A few days ago I started telling you about a new Wildlife Sanctuary, well new to me anyway…Allens Pond in Westport. So much happened between my first post about Allens Pond and this installment that it’s hard to believe its been less than a week.
Allens Pond Wildlife Sanctuary is 595 acres that includes a coastal salt-pond, a salt marsh, a barrier beach, shrublands , forested wetlands and grasslands.
The sanctuary consists of 6 miles of trails where you can wander along the Buzzards Bay Shoreline, cross an old pasture or climb among giant boulders.
On my visit the sun was shining but the wind off the bay was blustery and made it cold in spite of the sunshine. Because of this I only explored half of the Beach Loop trail which was only a tiny part of the trail system.
The section I explored took me along a dirt road with Allens Pond on my left and Buzzards Bay on my right. Most of the time I could see the pond but the view of the bay was blocked by the shrublands or what I would call shrubland. These low but thick bushes are nesting areas for several protected species of birds. Piping Plovers and a couple of species of terns are known to nest here and the area is clearly marked as protected.
As you first encounter the pond from the trail you will see an Osprey nesting platform. To my right were smaller nest boxes more suitable for Eastern Bluebirds or other small, grassland birds. I saw plenty of ducks including a merganser with its fluffy looking head of feathers but no action at the Osprey Nest while I was there.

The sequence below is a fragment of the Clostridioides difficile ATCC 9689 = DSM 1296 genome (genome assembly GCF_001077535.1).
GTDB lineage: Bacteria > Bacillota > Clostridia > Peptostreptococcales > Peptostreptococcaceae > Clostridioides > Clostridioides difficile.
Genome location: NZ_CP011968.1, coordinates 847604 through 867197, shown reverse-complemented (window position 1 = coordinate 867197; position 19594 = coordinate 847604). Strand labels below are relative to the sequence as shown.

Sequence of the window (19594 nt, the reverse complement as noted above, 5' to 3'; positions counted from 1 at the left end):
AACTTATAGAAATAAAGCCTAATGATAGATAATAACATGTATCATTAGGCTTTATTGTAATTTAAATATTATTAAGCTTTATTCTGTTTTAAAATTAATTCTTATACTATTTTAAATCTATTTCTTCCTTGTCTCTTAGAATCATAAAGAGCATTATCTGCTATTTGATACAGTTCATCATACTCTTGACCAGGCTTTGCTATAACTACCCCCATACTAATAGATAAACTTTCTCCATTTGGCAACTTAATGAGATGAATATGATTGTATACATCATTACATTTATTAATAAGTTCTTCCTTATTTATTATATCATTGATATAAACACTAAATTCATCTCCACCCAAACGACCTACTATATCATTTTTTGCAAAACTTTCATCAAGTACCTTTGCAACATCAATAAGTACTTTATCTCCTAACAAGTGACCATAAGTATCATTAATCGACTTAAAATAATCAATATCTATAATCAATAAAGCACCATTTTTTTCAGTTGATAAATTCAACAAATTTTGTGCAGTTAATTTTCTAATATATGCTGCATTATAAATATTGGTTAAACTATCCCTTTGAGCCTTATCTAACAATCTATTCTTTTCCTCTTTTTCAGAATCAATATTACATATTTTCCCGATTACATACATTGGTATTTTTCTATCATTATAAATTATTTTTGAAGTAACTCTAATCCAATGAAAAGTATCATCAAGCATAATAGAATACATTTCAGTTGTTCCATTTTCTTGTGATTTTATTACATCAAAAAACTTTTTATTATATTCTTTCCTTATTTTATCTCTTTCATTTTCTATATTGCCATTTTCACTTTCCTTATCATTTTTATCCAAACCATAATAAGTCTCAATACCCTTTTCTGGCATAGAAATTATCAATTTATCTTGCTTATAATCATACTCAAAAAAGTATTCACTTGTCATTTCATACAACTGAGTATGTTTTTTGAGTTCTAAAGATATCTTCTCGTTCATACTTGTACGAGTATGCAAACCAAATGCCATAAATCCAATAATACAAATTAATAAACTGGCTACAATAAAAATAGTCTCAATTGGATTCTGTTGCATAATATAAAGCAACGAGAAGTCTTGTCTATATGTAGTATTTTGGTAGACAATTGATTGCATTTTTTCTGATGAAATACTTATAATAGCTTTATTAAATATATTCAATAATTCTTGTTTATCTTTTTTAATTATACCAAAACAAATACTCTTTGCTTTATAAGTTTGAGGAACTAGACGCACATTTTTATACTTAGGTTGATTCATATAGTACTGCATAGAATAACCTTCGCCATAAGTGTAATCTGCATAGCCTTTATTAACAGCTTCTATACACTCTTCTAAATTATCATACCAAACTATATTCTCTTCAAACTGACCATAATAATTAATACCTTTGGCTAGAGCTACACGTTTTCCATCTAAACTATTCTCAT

A bit farther along it was clear that the swans were here. About 6 white spots floated on the blue water just beyond my camera’s range. In the soft sand in the road I spotted the distinctive split hoof print of a deer.
It must have passed through just before I came along because the way the wind was blowing the print wouldn’t stay visible for long. In fact by the time I had turned back it was gone, filled in by the sifting, blowing sand.
By now I was pretty wind burned but it had been a nice little walk. I didn’t walk back along the shore because the round rocks were pretty unstable underfoot and I was only wearing sneakers so I retraced my steps back along the road.
There are many more trails to explore so I bet I will be back and maybe next time I’ll see that deer!